Knowing how much state pension a person of working age will receive can help in planning ahead for reaching state pension age, which is currently 66. Those who have reached state pension age may also want to check to make sure they are receiving the maximum payment they can, and to top up their state pension if they choose, helping them meet the rising cost of living.
A person typically needs to pay 10 years of National Insurance (NI) tax contributions to get the minimum state pension payment.
This does not have to be 10 consecutive years and there is the option to get NI credits to cover any gaps in a person’s record.
Britons typically need 30 years of NI contributions to access the full basic state pension, which is currently £141.85 a week.
The basic state pension may be claimed by men born before April 6, 1951 and women born before April 6, 1953.
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Those born after these dates usually need 35 years of NI contributions to get the full new state pension, which is £185.15 a week.
A person may have gaps in their National Insurance record and have not received National Insurance credits.
This may be because their earnings were below the threshold for paying the tax, or because they were unemployed and were not claiming benefits.
However, people on certain benefits automatically get NI credits towards their state pension, such as claimants of Universal Credit and Working Tax Credit.
Self-employed people may also not pay contributions if they make small profits through their business.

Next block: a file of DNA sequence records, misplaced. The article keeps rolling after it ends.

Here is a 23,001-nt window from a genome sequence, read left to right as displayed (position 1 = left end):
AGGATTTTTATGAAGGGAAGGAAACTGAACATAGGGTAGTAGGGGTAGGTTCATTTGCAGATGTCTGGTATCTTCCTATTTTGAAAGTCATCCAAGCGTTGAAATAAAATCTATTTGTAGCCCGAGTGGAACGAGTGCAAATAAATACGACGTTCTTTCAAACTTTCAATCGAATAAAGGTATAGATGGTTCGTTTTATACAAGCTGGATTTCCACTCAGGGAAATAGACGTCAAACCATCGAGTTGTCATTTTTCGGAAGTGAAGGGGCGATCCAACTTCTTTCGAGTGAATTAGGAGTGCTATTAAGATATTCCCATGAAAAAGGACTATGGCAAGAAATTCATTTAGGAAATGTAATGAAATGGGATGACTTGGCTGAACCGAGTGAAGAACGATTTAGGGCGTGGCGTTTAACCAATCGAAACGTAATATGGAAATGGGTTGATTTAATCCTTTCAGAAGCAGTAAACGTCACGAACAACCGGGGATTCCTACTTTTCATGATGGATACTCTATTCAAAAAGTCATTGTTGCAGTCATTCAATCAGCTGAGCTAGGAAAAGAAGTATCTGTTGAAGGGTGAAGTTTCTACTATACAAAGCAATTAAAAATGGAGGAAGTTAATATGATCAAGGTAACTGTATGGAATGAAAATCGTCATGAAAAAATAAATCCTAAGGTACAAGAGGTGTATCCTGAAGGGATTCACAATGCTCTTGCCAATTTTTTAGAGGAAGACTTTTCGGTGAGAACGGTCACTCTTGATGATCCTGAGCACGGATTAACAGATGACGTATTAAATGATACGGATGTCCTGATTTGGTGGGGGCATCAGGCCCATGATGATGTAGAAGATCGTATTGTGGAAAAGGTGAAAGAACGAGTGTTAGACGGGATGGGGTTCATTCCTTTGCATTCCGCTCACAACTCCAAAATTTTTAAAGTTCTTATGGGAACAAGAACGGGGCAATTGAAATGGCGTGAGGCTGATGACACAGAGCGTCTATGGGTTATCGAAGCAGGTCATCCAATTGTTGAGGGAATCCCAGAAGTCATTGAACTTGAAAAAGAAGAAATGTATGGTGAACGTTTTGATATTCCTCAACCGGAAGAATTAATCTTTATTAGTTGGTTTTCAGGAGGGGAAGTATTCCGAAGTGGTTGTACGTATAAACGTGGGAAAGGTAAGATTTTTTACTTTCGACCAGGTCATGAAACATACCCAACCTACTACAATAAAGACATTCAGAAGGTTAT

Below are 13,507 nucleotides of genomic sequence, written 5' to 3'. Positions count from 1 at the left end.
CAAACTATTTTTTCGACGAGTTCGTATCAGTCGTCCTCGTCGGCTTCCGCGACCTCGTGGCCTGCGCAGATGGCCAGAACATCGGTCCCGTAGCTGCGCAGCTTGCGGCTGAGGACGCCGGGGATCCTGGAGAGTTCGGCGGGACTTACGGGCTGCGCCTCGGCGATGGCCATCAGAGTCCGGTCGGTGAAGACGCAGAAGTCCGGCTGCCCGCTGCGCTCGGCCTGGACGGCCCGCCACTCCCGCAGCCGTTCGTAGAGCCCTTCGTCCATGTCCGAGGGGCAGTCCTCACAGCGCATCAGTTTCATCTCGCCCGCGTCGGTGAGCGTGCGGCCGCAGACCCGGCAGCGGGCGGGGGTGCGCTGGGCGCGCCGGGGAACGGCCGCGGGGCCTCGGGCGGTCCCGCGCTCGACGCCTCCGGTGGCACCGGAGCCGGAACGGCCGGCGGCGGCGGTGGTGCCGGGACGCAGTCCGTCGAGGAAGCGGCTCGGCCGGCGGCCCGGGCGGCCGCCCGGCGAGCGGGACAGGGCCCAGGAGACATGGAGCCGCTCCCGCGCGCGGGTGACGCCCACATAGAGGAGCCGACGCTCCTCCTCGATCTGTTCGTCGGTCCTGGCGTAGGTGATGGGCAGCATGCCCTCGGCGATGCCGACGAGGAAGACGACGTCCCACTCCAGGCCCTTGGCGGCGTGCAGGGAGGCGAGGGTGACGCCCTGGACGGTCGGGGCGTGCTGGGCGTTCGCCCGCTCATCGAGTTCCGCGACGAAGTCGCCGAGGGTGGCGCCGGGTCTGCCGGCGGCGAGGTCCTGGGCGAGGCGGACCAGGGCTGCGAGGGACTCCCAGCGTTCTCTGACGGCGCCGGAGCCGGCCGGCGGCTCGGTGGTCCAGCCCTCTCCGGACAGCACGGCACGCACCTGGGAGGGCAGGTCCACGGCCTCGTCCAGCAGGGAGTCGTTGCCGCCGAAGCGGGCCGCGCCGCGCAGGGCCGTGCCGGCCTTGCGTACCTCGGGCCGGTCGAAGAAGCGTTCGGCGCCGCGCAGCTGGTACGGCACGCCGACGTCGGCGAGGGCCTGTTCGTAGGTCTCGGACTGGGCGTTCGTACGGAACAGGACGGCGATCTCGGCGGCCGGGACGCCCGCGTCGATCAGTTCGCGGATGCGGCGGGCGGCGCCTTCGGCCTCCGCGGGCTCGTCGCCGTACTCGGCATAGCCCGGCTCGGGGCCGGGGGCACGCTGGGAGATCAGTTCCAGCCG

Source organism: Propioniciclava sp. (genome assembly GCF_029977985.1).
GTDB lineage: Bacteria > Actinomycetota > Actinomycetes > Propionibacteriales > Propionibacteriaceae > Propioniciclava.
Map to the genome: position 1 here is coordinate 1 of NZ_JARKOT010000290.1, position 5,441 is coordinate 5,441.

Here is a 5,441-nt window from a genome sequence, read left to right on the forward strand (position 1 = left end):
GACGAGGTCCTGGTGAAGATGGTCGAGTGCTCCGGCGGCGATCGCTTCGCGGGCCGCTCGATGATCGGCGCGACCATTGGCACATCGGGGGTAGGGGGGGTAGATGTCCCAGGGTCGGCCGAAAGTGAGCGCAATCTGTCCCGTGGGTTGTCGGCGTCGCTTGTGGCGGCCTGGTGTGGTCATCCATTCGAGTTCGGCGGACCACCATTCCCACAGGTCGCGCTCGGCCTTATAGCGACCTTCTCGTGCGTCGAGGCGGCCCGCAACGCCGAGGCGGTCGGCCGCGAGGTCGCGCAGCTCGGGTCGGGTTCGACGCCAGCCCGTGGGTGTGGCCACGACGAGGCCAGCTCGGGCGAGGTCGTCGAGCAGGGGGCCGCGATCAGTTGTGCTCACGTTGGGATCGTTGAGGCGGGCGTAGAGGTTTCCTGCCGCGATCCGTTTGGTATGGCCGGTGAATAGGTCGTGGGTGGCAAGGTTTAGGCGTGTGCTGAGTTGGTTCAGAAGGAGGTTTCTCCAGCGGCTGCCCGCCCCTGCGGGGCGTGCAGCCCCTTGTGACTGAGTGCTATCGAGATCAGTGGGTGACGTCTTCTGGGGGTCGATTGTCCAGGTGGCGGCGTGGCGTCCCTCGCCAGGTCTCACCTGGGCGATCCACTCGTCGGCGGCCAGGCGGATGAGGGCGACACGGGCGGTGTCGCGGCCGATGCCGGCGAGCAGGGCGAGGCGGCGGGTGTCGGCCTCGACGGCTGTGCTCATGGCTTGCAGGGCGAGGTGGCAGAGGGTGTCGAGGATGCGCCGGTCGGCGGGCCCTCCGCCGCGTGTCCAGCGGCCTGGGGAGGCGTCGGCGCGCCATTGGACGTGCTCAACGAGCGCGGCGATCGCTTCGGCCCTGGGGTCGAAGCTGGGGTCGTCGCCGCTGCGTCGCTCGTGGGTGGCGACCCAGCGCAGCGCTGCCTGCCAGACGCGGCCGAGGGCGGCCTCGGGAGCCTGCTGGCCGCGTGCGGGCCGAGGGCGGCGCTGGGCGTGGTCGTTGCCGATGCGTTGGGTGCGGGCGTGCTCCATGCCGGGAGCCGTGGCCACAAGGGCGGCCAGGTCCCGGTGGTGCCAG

Those living or working outside the UK may also have gaps on their National Insurance record as a result of being abroad.
There is a tool on the Government website that a person can use to check their NI contributions, to see how much they have paid in and if they can top up their contributions.
A person can voluntarily top up their contributions to fill any gaps in their record, although this may not necessarily increase a person’s state pension payments.
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This guarantees the state pension increases each year in line with the highest of 2.5 percent, the rise in average earnings or inflation.
The average earnings element was suspended for this year’s increase after a spike in earnings after the coronavirus restrictions eased, with payments increased by just 3.1 percent in April, a real-terms decrease for pensioners as prices for everyday essentials have gone up far beyond this.
The return of the triple lock means the state pension will increase next April by 10.1 percent, the September figure for inflation.
This means the full basic state pension will go up to £156.20 a week while the full new state pension will increase to £203.85 a week.